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AP Style Rules for Holiday Lingo, Time Zones, and Supreme Court Terms

We know journalists are busy, and it can be difficult to keep up with recent AP Stylebook changes. So we’ve done the work for you, rounding up a few of the recent significant — and just plain interesting — updates to the AP Stylebook.

10 More AP Style Rules to Remember - picture of a person typing on a laptop

As we near the end of the year (finally, right?), take a few minutes to brush up on a few AP Styleguide rules and reminders.

This quarter’s roundup covers a few timely topics like the holidays (is it stuffing or dressing?), education (in-person or distance learning?), and sports (playoff or play off?).

Holiday Terms

Here are a few holiday-related reminders:

  • Include a hyphen in e-commerce. Cyber Monday, typically the busiest day of online shopping in the U.S., is the Monday after Thanksgiving.
  • Capitalize Champagne, the sparkling wine from that French region. If made elsewhere, call it sparkling wine.
  • Christmas Eve, Christmas Day, New Year’s Eve, and New Year’s Day should be capitalized.
  • Write cornbread, eggnog, fruitcake, gingerbread, and sugarplums as one word.
  • Although use can differ based on the region, generally dressing is cooked outside of the bird; stuffing is cooked inside. And frosting and icing are both acceptable, though use also differs regionally.

Time Zones

We are currently in standard time. It switched when daylight saving time (not savings, no hyphens) ended.

Capitalize Eastern Standard Time, Mountain Daylight Time, etc.

Have a hard time with time zone conversions? Here’s a handy time zone converter.

Presidential Style

Oval Office and Cabinet should be capitalized

When used alone, presidency is lowercase. Capitalize president and vice president when used immediately before a name: President Trump and President-elect Biden. Lowercase both when used as a standalone or after a name.

Presidents Day (no apostrophe) is on the third Monday in February.

Need more election-related reminders? Check out our recap from September 2020.

Photo of the White House from a distance

Defund the Police

The term defund the police is sometimes misrepresented as abolishing the police. It actually often refers to using funds typically given to police departments on other services like mental health services and social services.

Per AP Style, the term defund the police should generally be avoided unless it’s part of a direct quote. And if it is used in a quote, explain it.

Police car driving down a city street

Education

Blended learning describes a combination of in-person and online schooling in K-12 and college classrooms.

An alternative to in-person learning, distance learning is when the student and teacher are physically separated and students complete much of their work online.

Distance learning does not need a hyphen, but include it in home-schooler, home-school, and home-schooled.

Photo of two children working on schoolwork

Internet of Things

The phrase Internet of Things (abbreviated as IoT) describes “devices, appliances, sensors and anything else with an internet connection, apart from traditional gadgets such as PCs and phones.”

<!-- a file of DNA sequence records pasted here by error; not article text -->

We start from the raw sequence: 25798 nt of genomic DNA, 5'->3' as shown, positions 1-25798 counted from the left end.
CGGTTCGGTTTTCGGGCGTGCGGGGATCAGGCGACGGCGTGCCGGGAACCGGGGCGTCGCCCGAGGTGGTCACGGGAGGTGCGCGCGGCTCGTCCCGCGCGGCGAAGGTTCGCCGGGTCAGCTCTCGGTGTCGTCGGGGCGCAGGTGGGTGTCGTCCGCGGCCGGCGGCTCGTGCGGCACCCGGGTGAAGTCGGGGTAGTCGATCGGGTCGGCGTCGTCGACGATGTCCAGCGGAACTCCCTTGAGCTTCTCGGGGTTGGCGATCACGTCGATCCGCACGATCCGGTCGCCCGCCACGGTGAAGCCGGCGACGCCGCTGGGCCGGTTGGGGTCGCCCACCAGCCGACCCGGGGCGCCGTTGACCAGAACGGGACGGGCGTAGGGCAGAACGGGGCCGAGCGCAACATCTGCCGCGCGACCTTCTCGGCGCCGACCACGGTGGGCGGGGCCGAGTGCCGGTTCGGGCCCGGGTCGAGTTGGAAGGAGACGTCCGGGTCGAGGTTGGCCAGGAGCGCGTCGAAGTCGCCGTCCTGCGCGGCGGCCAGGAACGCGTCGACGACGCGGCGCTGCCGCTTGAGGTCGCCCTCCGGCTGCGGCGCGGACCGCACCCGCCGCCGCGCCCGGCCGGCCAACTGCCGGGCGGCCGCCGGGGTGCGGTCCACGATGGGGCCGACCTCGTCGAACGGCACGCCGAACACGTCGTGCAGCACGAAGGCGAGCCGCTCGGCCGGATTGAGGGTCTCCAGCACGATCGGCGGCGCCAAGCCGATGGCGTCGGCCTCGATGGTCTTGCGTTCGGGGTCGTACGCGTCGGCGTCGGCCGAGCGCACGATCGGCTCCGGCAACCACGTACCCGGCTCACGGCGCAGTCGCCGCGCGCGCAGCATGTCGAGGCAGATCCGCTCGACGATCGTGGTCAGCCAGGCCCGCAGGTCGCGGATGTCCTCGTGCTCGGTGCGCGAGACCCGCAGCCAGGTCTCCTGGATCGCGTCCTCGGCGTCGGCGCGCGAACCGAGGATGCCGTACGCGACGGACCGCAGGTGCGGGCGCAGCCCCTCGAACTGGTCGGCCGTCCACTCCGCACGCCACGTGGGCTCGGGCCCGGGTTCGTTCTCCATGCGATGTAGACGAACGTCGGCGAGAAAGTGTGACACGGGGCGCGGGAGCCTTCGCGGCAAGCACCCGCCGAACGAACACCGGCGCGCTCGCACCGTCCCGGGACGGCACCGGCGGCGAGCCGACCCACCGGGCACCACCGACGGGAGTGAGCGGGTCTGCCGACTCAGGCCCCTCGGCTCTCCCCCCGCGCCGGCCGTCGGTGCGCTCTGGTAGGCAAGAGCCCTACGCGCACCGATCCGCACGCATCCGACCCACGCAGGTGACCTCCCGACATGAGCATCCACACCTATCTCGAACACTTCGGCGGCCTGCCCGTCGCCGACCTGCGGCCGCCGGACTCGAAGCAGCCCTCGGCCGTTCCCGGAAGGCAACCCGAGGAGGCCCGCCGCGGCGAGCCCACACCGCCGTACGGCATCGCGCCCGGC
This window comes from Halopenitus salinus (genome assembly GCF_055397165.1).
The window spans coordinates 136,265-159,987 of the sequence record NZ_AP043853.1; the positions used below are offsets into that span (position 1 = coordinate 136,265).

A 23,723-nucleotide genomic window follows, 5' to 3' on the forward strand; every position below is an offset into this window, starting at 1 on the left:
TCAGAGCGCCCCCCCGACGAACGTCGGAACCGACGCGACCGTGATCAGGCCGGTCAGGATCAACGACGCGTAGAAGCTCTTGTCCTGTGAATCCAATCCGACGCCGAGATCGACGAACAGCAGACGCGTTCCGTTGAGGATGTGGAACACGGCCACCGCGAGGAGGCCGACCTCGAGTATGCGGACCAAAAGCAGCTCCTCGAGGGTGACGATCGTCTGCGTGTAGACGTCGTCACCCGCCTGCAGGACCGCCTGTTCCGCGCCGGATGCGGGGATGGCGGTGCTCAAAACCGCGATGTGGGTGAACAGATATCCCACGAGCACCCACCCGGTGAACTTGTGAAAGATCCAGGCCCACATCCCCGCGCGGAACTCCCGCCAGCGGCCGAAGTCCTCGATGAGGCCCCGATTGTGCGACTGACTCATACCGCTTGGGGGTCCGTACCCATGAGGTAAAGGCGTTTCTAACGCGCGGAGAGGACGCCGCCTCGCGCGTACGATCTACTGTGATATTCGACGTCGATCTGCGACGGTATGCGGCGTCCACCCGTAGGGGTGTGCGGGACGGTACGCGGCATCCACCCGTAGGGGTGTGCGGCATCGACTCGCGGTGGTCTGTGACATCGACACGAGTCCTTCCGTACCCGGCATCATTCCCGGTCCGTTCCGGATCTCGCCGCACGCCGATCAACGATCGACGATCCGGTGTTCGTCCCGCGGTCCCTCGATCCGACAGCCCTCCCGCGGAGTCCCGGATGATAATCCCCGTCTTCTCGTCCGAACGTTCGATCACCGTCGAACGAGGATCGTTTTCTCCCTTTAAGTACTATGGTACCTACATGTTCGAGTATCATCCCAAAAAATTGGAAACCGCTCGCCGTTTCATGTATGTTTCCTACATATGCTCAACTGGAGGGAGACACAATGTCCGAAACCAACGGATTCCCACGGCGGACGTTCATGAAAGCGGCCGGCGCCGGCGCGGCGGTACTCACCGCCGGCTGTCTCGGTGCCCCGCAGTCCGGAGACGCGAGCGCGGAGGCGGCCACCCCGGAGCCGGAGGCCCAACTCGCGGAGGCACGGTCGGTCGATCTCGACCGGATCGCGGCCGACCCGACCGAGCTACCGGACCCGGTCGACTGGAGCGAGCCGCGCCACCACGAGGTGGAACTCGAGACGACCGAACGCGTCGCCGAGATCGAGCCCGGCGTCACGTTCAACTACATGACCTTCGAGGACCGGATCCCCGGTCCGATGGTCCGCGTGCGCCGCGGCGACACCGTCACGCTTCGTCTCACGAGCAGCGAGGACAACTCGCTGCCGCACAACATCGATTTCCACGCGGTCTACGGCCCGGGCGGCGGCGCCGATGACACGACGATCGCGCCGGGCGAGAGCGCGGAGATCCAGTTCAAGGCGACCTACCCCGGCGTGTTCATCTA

The technical term can generally be avoided when writing for a general audience.

And a few other tech-related rules:

  • Opt in and opt out are verbs. Opt-in and opt-out are adjectives. They are options for how a service obtains permission for collecting and sharing data. While the opt-out option assumes permission, an opt-in option requires explicit permission.
  • It’s OK to use the term fintech on first reference, but explain it if the context doesn’t make it clear.

Supreme Court

Capitalize U.S. Supreme Court and also the Supreme Court.

The chief justice is properly the chief justice of the United States, not of the Supreme Court. Capitalize it when it comes before a name: Chief Justice John Roberts.

The proper title for the eight other members of the court is associate justice. When used as a formal title before a name, it should be shortened to justice.

US Supreme Court building

Misinformation

Misinformation is false information that could be mistaken as truth and includes honest mistakes, exaggerations, misunderstandings, as well as disinformation, which is spread intentionally to mislead or confuse.

Misinformation can be spread via any medium: social media, print, video, audio, etc.

It should not be confused with opinions, satire, or parody.

The term “fake news” should generally be avoided, unless part of a direct quote. If part of a quote, ask for specifics.

A pile of Scrabble tiles laid out to spell Fake News

Sports

No hyphen is needed in preseason and postseason.

Playoff is a noun, play off is a verb.

Health

No hyphen is needed in the term “preexisting condition.”

An incubation period is the time between infection and the appearance of signs or symptoms of an illness. The coronavirus has an incubation period up to about two weeks.

We covered other COVID-19 terminology in our post from June: AP Style: Rules for Black Culture, COVID-19, Climate Change, & More.

Person typing on a laptop with a picture of a woman wearing a facemask on the screen

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Rocky Parker is the manager of Audience Relations at Cision PR Newswire. Check out her previous posts for Beyond Bylines. When she’s not working, Rocky typically can be found cooking, binge watching a new show, or playing with her puppy, Hudson.

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